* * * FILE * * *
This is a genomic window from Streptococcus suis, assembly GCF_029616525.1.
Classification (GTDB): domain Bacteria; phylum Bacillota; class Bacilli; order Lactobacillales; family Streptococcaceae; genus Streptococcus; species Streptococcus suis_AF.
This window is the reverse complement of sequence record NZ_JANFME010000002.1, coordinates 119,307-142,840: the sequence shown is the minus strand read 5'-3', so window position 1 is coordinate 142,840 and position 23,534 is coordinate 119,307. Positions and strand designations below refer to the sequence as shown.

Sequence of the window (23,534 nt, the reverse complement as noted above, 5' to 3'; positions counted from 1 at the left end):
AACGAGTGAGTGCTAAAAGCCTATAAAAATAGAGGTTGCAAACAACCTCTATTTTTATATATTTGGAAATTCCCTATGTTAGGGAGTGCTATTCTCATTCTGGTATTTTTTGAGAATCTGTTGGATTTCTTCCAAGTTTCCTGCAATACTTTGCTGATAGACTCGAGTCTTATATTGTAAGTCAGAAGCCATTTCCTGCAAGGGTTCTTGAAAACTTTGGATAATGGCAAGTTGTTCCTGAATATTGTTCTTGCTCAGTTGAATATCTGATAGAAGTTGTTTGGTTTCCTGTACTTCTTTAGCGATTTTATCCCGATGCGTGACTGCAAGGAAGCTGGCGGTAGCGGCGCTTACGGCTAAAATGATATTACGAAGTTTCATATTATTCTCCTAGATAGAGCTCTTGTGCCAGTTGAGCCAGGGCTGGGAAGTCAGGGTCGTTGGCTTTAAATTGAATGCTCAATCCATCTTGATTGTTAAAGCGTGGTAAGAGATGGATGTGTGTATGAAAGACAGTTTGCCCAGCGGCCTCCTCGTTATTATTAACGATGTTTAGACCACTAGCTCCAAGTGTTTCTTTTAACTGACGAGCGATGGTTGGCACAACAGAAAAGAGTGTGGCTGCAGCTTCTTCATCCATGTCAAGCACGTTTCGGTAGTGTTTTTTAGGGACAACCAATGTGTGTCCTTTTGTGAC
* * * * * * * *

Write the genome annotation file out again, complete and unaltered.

This is a genomic window from Streptococcus suis, assembly GCF_029616525.1.
Classification (GTDB): domain Bacteria; phylum Bacillota; class Bacilli; order Lactobacillales; family Streptococcaceae; genus Streptococcus; species Streptococcus suis_AF.
This window is the reverse complement of sequence record NZ_JANFME010000002.1, coordinates 119,307-142,840: the sequence shown is the minus strand read 5'-3', so window position 1 is coordinate 142,840 and position 23,534 is coordinate 119,307. Positions and strand designations below refer to the sequence as shown.

Sequence of the window (23,534 nt, the reverse complement as noted above, 5' to 3'; positions counted from 1 at the left end):
AACGAGTGAGTGCTAAAAGCCTATAAAAATAGAGGTTGCAAACAACCTCTATTTTTATATATTTGGAAATTCCCTATGTTAGGGAGTGCTATTCTCATTCTGGTATTTTTTGAGAATCTGTTGGATTTCTTCCAAGTTTCCTGCAATACTTTGCTGATAGACTCGAGTCTTATATTGTAAGTCAGAAGCCATTTCCTGCAAGGGTTCTTGAAAACTTTGGATAATGGCAAGTTGTTCCTGAATATTGTTCTTGCTCAGTTGAATATCTGATAGAAGTTGTTTGGTTTCCTGTACTTCTTTAGCGATTTTATCCCGATGCGTGACTGCAAGGAAGCTGGCGGTAGCGGCGCTTACGGCTAAAATGATATTACGAAGTTTCATATTATTCTCCTAGATAGAGCTCTTGTGCCAGTTGAGCCAGGGCTGGGAAGTCAGGGTCGTTGGCTTTAAATTGAATGCTCAATCCATCTTGATTGTTAAAGCGTGGTAAGAGATGGATGTGTGTATGAAAGACAGTTTGCCCAGCGGCCTCCTCGTTATTATTAACGATGTTTAGACCACTAGCTCCAAGTGTTTCTTTTAACTGACGAGCGATGGTTGGCACAACAGAAAAGAGTGTGGCTGCAGCTTCTTCATCCATGTCAAGCACGTTTCGGTAGTGTTTTTTAGGGACAACCAATGTGTGTCCTTTTGTGAC